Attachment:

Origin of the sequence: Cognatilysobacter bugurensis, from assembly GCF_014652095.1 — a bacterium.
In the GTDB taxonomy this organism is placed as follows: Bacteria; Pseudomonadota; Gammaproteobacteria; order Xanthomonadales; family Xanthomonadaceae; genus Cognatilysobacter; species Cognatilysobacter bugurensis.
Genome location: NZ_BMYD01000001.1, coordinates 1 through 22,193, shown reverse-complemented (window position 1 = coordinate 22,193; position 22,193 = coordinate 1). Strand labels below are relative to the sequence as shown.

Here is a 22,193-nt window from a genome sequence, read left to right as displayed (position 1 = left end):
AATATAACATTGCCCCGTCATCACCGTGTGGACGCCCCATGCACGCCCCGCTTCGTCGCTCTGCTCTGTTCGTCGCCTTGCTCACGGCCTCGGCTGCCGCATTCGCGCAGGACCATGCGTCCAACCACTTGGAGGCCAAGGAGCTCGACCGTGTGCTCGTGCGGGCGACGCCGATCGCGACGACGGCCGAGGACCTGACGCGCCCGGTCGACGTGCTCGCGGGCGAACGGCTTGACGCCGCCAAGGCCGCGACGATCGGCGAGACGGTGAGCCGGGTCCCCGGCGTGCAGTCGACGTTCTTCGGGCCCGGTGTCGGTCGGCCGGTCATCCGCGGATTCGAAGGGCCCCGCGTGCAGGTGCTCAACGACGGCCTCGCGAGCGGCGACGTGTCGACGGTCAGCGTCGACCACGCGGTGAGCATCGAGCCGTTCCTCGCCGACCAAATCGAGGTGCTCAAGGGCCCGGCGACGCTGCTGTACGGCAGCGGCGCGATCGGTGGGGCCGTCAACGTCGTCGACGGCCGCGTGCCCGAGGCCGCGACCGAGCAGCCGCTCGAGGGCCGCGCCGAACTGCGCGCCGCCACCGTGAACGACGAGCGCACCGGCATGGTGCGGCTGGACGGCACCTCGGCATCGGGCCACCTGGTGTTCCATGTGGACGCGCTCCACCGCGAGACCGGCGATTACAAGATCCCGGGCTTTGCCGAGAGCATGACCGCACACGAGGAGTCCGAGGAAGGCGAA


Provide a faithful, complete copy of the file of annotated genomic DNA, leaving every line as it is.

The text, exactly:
Origin of the sequence: Cognatilysobacter bugurensis, from assembly GCF_014652095.1 — a bacterium.
In the GTDB taxonomy this organism is placed as follows: Bacteria; Pseudomonadota; Gammaproteobacteria; order Xanthomonadales; family Xanthomonadaceae; genus Cognatilysobacter; species Cognatilysobacter bugurensis.
Genome location: NZ_BMYD01000001.1, coordinates 1 through 22,193, shown reverse-complemented (window position 1 = coordinate 22,193; position 22,193 = coordinate 1). Strand labels below are relative to the sequence as shown.

Here is a 22,193-nt window from a genome sequence, read left to right as displayed (position 1 = left end):
AATATAACATTGCCCCGTCATCACCGTGTGGACGCCCCATGCACGCCCCGCTTCGTCGCTCTGCTCTGTTCGTCGCCTTGCTCACGGCCTCGGCTGCCGCATTCGCGCAGGACCATGCGTCCAACCACTTGGAGGCCAAGGAGCTCGACCGTGTGCTCGTGCGGGCGACGCCGATCGCGACGACGGCCGAGGACCTGACGCGCCCGGTCGACGTGCTCGCGGGCGAACGGCTTGACGCCGCCAAGGCCGCGACGATCGGCGAGACGGTGAGCCGGGTCCCCGGCGTGCAGTCGACGTTCTTCGGGCCCGGTGTCGGTCGGCCGGTCATCCGCGGATTCGAAGGGCCCCGCGTGCAGGTGCTCAACGACGGCCTCGCGAGCGGCGACGTGTCGACGGTCAGCGTCGACCACGCGGTGAGCATCGAGCCGTTCCTCGCCGACCAAATCGAGGTGCTCAAGGGCCCGGCGACGCTGCTGTACGGCAGCGGCGCGATCGGTGGGGCCGTCAACGTCGTCGACGGCCGCGTGCCCGAGGCCGCGACCGAGCAGCCGCTCGAGGGCCGCGCCGAACTGCGCGCCGCCACCGTGAACGACGAGCGCACCGGCATGGTGCGGCTGGACGGCACCTCGGCATCGGGCCACCTGGTGTTCCATGTGGACGCGCTCCACCGCGAGACCGGCGATTACAAGATCCCGGGCTTTGCCGAGAGCATGACCGCACACGAGGAGTCCGAGGAAGGCGAA